In 1965, paleontologists unearthed a ghastly pair of eight-foot, claw-tipped dinosaur arms – and little else. Since then, researchers have been searching for the rest of Deinocheirus mirificus (Latin for "unusual, horrible hands"). Now, a team working in Mongolia has found it.

Photo Credit: Jordi Payà via flickr | CC BY-SA 2.0


In the latest issue of Nature, a team led by Yuong-Nam Lee, director of the Geological Museum in Daejeon, South Korea, describes the two nearly-complete specimens of a dinosaur whose arms have puzzled paleontologists for nearly fifty years. [Photo Credit: Eduard Solà via Wikimedia Commons]

Some had hypothesized that Deinocheirus used its arms to ensnare live prey, but stomach contents recovered by Lee and his colleagues suggest this dinosaur ate plants and fish. In their publication, the team pegs Deinocheirus as the largest-known member of the ornithomimosaurs, a group of "ostrich-like" theropods that includes such dinosaurs as Gallimimus, of they're-flocking-this-way fame:

But while paleontologists believe most ornithomimosuars to have been swift, svelte, and agile like Gallimimus, they use very different words to describe Deinocheirus.


"Deinocheirus was much weirder than anyone could have imagined," University of Edinburgh paleontologist Stephen Brusatte told National Geographic's Ed Yong, "a colossal, slow-moving, horse-headed, hump-backed dinosaur that looks like something out of a bad sci-fi movie."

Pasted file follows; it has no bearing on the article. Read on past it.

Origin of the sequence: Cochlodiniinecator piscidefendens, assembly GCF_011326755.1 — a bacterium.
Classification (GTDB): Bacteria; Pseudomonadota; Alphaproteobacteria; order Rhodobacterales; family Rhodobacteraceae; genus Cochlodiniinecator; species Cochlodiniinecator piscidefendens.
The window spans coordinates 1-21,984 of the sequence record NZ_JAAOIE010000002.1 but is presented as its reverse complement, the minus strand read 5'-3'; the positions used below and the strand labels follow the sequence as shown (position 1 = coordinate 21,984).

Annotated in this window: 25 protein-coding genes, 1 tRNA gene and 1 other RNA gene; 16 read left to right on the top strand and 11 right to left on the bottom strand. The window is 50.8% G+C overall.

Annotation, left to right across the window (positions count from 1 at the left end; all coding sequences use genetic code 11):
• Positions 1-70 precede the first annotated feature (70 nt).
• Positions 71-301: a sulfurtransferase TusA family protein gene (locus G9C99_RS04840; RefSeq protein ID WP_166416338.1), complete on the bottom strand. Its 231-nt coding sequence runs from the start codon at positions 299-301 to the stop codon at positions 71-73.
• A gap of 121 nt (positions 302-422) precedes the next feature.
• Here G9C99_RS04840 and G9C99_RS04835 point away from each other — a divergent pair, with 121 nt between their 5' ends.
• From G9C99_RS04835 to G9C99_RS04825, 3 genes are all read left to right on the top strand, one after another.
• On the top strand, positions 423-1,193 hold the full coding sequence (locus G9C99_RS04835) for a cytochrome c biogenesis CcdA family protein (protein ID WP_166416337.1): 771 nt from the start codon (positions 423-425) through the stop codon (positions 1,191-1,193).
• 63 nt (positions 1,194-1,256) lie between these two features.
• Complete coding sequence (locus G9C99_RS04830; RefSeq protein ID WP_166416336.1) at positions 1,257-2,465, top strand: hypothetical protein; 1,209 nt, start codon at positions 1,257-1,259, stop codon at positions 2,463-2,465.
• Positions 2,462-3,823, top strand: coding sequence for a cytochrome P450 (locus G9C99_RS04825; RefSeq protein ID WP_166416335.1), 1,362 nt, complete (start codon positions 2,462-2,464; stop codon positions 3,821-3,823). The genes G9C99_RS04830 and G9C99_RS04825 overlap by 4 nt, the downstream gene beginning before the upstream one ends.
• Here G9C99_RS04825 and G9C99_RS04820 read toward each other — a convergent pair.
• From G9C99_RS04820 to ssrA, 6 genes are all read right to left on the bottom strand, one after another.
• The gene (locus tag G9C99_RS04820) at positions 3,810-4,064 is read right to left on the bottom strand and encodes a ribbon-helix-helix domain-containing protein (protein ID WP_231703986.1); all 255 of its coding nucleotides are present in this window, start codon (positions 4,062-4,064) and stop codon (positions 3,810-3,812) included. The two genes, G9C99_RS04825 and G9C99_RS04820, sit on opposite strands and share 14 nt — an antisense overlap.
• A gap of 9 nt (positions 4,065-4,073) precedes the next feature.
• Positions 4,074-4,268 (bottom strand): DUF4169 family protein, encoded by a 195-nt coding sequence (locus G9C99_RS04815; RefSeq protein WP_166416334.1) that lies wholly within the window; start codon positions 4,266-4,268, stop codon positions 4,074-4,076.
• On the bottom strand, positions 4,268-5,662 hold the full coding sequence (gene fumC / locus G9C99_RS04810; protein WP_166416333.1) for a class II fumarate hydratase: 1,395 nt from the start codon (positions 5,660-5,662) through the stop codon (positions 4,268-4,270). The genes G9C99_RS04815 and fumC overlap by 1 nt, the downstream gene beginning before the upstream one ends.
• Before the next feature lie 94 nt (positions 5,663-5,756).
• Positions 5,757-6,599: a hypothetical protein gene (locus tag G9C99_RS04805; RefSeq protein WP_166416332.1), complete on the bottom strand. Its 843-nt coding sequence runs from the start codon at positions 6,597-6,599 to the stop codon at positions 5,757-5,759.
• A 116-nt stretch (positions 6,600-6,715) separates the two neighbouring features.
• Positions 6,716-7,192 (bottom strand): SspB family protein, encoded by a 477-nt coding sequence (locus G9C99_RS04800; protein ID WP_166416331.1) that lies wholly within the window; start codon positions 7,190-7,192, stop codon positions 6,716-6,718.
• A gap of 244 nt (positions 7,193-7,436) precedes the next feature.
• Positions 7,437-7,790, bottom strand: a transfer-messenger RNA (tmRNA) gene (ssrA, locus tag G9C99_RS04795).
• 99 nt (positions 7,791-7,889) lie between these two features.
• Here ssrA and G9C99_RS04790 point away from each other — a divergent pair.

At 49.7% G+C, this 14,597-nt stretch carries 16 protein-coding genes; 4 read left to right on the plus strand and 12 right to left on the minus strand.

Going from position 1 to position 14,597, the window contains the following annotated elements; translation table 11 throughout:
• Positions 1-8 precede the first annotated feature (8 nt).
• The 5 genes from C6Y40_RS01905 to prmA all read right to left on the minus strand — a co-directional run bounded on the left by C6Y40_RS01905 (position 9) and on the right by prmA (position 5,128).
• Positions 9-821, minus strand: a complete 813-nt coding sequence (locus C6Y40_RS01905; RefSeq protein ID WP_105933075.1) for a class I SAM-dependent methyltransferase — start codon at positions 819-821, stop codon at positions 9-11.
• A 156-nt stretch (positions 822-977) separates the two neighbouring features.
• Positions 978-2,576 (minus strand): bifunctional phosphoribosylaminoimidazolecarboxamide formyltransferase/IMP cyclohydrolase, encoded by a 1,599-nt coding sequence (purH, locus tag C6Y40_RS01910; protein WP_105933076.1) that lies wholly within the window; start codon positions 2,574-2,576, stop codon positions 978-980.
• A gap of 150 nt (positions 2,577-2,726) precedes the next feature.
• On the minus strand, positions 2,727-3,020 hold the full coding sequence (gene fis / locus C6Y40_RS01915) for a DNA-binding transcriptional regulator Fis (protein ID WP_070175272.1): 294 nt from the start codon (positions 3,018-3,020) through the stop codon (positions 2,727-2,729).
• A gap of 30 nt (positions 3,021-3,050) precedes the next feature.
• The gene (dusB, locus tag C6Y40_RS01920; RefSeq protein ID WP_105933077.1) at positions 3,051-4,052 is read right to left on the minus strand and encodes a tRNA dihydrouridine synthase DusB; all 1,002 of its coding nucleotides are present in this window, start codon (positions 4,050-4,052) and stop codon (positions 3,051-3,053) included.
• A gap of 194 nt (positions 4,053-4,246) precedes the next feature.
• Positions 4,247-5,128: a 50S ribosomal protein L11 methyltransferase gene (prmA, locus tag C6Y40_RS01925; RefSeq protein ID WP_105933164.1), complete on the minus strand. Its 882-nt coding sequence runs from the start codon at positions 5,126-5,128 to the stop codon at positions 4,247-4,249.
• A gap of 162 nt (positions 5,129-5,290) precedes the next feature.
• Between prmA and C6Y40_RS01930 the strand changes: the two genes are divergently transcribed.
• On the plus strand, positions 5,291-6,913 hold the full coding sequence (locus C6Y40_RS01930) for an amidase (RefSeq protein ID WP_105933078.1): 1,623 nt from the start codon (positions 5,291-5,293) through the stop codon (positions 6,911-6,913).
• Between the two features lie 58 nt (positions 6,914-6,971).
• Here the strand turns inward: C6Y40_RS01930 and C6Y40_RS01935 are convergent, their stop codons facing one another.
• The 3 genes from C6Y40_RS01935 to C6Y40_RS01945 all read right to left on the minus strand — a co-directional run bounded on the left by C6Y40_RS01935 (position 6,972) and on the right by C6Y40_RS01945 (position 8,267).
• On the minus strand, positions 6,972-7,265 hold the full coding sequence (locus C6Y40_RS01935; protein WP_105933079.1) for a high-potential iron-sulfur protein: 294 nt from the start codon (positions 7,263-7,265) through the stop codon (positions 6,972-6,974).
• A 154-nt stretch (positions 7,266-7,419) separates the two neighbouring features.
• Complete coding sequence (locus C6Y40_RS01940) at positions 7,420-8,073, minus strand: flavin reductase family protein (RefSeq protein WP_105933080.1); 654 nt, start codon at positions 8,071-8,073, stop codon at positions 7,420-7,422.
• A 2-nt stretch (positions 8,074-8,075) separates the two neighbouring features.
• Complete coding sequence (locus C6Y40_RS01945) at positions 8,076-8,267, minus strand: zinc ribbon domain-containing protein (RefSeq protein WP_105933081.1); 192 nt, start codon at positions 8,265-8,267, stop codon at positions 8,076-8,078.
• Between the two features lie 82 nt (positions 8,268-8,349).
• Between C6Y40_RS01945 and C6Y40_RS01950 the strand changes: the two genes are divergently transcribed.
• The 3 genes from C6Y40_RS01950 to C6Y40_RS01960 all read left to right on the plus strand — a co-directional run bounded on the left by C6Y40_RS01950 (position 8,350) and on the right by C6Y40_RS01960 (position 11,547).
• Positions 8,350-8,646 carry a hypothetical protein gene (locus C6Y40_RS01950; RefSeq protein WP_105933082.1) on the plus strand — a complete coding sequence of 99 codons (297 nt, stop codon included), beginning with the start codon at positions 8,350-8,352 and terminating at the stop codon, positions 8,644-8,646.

Above: The two newly described Deinocheirus specimens, and a composite reconstruction, via Lee et al.

Someone more considerate of Deinocheirus' feelings might describe the dinosaur by the numbers. At thirty-six feet long and twelve-thousand pounds, Deinocheirus was certainly quite large, and its relatively stubby legs would suggest it took its time getting around. Along its back ran a prominent sail. Its face was elongated, and tapered to a toothless, duck-like beak:


Above: An artist's reconstruction of Deinocheirus, courtesy Yuong-Nam Lee/Kigam

Lee's team suspects that Deinocheirus' large, hoofed feet would have kept it from sinking into its boggy habitat, where it would have plodded, according to brash experts, "goofily," from place to place. As paleontologist and evolutionary biomechanist John Hutchinson told the BBC, "People were really wondering what the rest of this animal looked like... Now we know, and it's just so freaking weird – we never would have expected this animal to look so bizarre."

Read the full scientific study in the latest issue of Nature.